On reaching harbour the health officials came on board, and to my surprise selected me alone among the passengers for quarantine. The explanation was that I had gone ashore at Corinto. So I was ordered to take up my abode during the period of incubation in the detention house, a building in an isolated position; there I was instructed, much to my relief, that I might go to town or anywhere else during daylight, but must, under severe penalty, be back and inside the protecting screens before the mosquitoes got to work. The object was that no mosquito after biting me should be able to bite anyone else. We had been some two and a half days out of Corinto, so my period of detention was not of long duration. I also got infinitely better messing than any hotel in Panama afforded.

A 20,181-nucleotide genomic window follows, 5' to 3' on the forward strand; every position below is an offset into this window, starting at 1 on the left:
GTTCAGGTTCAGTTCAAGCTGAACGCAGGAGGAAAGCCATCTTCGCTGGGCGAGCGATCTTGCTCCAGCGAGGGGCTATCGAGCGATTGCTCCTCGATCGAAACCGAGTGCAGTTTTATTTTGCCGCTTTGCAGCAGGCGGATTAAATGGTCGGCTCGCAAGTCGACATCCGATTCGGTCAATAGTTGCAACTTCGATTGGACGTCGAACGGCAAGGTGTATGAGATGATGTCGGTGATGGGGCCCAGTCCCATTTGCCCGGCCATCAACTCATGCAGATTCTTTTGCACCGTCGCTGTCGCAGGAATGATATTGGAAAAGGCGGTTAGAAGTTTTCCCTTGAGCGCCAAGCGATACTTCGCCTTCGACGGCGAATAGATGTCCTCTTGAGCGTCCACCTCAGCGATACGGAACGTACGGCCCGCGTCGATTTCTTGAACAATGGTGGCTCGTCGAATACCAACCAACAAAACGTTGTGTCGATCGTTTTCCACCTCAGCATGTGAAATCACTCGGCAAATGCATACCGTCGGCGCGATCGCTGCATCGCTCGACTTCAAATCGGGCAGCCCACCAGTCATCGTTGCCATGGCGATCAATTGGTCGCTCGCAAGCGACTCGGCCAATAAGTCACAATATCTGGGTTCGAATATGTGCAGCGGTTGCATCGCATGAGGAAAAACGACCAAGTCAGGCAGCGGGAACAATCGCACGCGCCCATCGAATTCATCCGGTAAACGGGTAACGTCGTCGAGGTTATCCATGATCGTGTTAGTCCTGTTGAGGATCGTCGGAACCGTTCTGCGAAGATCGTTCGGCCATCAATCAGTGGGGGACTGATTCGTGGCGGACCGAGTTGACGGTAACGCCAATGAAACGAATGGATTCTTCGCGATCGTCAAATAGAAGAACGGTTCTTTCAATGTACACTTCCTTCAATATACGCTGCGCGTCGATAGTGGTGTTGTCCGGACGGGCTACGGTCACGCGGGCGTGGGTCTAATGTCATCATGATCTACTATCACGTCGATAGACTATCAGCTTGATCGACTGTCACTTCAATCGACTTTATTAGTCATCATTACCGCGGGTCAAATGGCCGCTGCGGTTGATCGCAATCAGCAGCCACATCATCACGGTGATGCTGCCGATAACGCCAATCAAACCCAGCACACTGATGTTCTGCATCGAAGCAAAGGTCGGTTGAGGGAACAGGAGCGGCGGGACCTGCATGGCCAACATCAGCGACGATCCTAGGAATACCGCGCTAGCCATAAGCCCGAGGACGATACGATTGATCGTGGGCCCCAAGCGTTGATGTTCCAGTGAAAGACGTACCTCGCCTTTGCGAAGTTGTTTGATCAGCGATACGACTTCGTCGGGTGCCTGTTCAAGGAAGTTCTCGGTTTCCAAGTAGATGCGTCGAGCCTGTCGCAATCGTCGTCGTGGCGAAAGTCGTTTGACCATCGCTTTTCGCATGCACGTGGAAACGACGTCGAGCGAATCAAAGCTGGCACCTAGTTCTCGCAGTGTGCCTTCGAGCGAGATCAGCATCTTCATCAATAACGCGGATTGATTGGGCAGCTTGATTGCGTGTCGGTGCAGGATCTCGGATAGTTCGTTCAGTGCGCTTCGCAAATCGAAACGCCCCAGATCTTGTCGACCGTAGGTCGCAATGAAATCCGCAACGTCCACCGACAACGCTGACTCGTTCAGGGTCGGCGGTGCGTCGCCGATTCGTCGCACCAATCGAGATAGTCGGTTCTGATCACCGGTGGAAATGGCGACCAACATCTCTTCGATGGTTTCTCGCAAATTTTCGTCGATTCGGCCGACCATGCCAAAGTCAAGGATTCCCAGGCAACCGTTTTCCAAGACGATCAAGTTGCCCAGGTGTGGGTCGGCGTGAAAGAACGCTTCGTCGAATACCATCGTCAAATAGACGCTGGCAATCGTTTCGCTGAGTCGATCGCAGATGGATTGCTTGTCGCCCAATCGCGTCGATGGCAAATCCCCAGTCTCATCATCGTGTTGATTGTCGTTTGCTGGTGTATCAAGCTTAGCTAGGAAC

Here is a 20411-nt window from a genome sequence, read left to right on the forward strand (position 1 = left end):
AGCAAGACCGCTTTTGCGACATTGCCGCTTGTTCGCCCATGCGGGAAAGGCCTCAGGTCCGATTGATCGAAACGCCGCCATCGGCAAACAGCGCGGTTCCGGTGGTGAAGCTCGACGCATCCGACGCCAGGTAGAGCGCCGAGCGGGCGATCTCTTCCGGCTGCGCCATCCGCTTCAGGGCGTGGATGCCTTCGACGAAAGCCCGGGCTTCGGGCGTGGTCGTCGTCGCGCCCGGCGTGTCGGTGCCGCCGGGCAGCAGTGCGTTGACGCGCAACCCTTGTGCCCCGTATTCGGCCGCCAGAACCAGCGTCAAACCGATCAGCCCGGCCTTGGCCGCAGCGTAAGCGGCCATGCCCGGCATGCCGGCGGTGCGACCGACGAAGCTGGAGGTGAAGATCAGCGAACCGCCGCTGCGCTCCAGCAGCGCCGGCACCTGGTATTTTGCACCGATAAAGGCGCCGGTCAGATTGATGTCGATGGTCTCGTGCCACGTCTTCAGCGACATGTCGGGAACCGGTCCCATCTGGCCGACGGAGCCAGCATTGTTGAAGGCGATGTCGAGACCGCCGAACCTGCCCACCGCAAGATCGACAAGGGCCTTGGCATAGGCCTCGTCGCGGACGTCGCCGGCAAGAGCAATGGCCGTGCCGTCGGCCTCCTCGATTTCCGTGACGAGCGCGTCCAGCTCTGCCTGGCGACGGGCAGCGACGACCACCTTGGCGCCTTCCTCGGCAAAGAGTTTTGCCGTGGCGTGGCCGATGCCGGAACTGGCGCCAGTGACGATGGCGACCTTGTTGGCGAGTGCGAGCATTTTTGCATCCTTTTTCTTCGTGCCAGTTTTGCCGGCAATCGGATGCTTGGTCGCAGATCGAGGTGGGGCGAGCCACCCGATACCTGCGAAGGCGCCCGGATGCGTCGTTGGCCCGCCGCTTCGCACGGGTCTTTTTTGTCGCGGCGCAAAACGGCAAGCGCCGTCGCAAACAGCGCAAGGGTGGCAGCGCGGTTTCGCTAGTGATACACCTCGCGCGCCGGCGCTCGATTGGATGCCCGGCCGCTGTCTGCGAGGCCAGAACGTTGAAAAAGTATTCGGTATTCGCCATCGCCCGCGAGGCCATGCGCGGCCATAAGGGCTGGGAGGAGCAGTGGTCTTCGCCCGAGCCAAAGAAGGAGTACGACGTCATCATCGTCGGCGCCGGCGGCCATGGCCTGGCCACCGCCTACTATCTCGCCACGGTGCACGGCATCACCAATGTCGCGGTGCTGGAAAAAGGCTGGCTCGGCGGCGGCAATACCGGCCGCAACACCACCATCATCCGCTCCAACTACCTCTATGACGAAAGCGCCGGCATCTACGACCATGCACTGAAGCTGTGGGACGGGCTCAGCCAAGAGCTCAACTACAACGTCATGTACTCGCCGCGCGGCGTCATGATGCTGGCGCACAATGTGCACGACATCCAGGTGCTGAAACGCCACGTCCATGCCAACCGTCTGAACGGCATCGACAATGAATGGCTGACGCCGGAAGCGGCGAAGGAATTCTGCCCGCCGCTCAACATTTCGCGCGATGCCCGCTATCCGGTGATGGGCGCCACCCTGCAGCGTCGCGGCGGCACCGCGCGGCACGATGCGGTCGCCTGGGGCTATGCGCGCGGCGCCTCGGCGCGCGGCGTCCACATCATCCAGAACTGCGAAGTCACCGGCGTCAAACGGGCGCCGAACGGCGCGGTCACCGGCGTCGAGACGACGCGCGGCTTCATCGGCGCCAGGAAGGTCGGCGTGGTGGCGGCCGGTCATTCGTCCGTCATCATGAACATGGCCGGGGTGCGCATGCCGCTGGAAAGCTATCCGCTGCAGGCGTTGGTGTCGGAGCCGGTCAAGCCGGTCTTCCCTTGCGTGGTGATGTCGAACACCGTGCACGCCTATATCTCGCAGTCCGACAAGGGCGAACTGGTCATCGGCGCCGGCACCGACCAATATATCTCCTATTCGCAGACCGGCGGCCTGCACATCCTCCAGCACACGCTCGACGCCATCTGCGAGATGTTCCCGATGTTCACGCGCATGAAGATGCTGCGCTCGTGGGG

The seas on either side of Darien Isthmus were at one time the scene of the many brave but often cruel deeds of the great adventurers and explorers like Drake, buccaneers like Morgan, pirates like Kidd and Wallace. Morgan, a Welshman, sacked and destroyed old Panama, a rich and palatial city, in 1670. He also captured the strong fortress town, Porto Bello. Drake captured the rich and important Cartagena. Captain Kidd, native of Greenock, was commissioned by George III. to stamp out piracy, but turned pirate himself and became the greatest of them all.